What's my point? No point, I guess, except like others have said, we're all tourists somewhere, be it Maui or Singapore or Nice or Cleveland. We ain't doing any harm, and we're generally pretty happy to be where we are, and we hope the natives don't hate us. Maybe, next time I'm at the Ferry Market, I'll buy some schmo a cup of overpriced coffee.

    2. t
      torta basilica

      Sorry, you blew it with the Midwesterner stereotype... I'm married to a guy from Wisconsin who wouldn't be caught dead in anything less than Zegna jeans, Armani or Prada shirt - no cameras slung around necks & Cole Haans on the feet. Actually, most people I've seen in the MW dress the same or better than us in coastal California. You're complaining about being stereotyped as a tourist, then you do the same to others.

      2 Replies
      1. re: torta basilica

        I'm sure your midwestern relatives would surely put my personal fashion sense to shame... and honestly, I meant it a little tongue in cheek... not all tourists fit that particular bill... (although I really did have a mental picture of my beloved aunt and uncle from indiana in mind when i wrote it).

        1. re: torta basilica

          Yeah, let's hear it for gay marriage.

        2. There's an article in todays NY Times on the very same subject.

          I'm from NYC, and have joined in the ranting at Christmas time at the tourists (even from the suburbs) who make midtown impassable. My own personal inconvenience aside, though, your point is well taken and applies here. A SUBSTANTIAL portion of our local economy is tourism-based, and I know I wouldn't have so much at my disposal if they weren't subsidizing.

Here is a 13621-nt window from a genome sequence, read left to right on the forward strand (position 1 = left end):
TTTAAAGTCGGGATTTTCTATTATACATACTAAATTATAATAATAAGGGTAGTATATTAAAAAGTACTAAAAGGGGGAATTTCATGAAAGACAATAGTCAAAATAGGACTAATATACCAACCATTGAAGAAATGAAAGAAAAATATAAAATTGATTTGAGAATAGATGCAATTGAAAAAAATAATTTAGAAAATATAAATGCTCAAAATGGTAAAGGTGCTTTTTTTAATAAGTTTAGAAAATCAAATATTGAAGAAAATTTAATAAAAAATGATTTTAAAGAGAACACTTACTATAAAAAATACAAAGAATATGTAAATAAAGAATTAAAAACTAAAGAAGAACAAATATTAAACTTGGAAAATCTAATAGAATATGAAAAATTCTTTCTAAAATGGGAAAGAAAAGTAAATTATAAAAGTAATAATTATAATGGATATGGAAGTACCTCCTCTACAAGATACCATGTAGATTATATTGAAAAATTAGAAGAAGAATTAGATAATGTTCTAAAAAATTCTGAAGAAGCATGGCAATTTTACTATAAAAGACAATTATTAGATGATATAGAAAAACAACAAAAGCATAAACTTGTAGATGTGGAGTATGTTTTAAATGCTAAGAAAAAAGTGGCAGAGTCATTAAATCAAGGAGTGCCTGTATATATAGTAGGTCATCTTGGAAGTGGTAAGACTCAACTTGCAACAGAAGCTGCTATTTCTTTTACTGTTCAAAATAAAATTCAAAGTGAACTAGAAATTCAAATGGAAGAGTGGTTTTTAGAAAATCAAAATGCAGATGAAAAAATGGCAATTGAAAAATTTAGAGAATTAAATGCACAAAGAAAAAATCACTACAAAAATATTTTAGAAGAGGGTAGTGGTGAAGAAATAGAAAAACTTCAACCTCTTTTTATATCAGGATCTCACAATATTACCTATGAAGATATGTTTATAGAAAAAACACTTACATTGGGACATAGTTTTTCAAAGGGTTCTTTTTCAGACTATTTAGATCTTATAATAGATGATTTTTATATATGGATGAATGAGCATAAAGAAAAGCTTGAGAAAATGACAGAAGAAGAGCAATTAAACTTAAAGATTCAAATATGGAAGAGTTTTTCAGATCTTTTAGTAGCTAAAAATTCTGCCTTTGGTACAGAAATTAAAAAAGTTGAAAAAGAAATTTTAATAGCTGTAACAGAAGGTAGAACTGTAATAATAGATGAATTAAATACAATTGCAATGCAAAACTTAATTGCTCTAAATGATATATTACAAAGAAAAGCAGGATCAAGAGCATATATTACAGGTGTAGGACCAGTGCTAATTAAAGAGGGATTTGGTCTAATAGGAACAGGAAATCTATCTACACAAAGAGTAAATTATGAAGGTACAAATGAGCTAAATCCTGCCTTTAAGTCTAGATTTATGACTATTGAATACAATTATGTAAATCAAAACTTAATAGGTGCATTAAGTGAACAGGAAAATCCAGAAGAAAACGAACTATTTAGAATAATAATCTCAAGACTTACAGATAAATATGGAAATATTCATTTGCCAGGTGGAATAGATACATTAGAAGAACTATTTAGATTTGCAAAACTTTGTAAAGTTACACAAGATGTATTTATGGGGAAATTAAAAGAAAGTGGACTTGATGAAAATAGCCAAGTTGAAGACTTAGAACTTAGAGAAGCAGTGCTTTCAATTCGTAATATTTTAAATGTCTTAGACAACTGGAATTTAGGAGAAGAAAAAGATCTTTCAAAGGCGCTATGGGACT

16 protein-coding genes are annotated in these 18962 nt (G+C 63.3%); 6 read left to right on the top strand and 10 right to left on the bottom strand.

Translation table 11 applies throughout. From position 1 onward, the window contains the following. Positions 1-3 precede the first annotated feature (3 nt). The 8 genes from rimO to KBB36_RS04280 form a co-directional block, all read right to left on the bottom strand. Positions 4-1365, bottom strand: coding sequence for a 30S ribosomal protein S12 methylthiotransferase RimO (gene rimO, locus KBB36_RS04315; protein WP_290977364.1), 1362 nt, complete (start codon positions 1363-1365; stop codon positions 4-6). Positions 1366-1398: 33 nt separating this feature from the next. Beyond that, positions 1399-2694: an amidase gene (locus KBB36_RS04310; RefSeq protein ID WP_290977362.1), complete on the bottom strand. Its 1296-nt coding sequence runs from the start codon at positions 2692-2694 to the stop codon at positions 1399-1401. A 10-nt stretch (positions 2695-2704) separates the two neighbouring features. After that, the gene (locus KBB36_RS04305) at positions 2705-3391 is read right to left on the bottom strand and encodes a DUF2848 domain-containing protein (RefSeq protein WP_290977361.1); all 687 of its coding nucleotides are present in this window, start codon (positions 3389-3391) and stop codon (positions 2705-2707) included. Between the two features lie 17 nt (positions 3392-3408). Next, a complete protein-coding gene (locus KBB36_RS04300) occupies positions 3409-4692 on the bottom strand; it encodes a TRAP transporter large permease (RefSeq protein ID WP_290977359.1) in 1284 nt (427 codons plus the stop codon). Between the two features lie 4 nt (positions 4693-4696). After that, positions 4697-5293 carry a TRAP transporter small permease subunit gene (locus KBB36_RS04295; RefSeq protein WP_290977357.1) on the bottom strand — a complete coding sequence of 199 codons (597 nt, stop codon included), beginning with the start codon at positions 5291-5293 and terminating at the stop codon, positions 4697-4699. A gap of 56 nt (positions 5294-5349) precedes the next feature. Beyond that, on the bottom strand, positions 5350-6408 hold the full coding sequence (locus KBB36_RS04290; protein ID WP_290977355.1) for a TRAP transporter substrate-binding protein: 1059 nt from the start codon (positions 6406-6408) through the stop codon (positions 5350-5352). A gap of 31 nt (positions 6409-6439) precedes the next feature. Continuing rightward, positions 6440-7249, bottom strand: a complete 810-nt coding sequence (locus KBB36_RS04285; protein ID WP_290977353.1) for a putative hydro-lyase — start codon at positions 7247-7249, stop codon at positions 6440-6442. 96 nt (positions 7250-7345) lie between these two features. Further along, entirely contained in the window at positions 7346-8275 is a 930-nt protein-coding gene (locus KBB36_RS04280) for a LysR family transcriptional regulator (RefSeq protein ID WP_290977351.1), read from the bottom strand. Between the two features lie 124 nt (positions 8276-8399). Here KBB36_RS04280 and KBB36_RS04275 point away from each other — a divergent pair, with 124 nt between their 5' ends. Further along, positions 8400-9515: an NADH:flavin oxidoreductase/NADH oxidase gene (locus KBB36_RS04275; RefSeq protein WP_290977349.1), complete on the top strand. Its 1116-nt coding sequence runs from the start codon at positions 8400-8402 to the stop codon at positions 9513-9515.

3 Replies
          1. re: dude

            The main gist of the NY Times article is that tourists go to the farmers market in San Fran not to spend money, but to "tour" it because it was written up in Fodors. The complaint is that the tourists inevitably cause a crowd, take pictures, eat the free samples and then don't buy anything. That is the problem, not complaining that someone from Sheboygan looks funny but indeeds spends money at the greenmarket.

            1. re: Evan

              Right.

              The market needs locals who actually buy groceries to stay in business. If the crowds of tourists drive the locals away, then the market will die.

              It's not the tourists' fault they don't buy groceries, since they're staying in hotels and undoubtedly eating out at our fine restaurants (who also need their business). In that sense, it's nobody's fault -- it's just a potential problem that needs to be dealt with.

              1. re: Evan

                Hey....I was in the San Fran area for 3 weeks this Winter (from the east coast) and after visiting the Ferry Bldg. Farmers Market on Saturday morning - Heaven! - I decided to mail ALL of my clothes and camping gear home the Friday before I left so that my 2 checked bags could be filled with my purchases from the Market & China town! My bags included organic broccoli, baby bok choy, asian pears and LOADS of CHEESE - mostly Andante Dairy. We had a mid-Winter feast back home in February!! Oh, and LOTS of wine, too!!!!

            2. honestly, I meant my tourist description to be a little tongue in cheek... I do realize that not all tourists fit that particular bill... (although I really did have a mental picture of my beloved aunt and uncle from indiana in mind when i wrote it).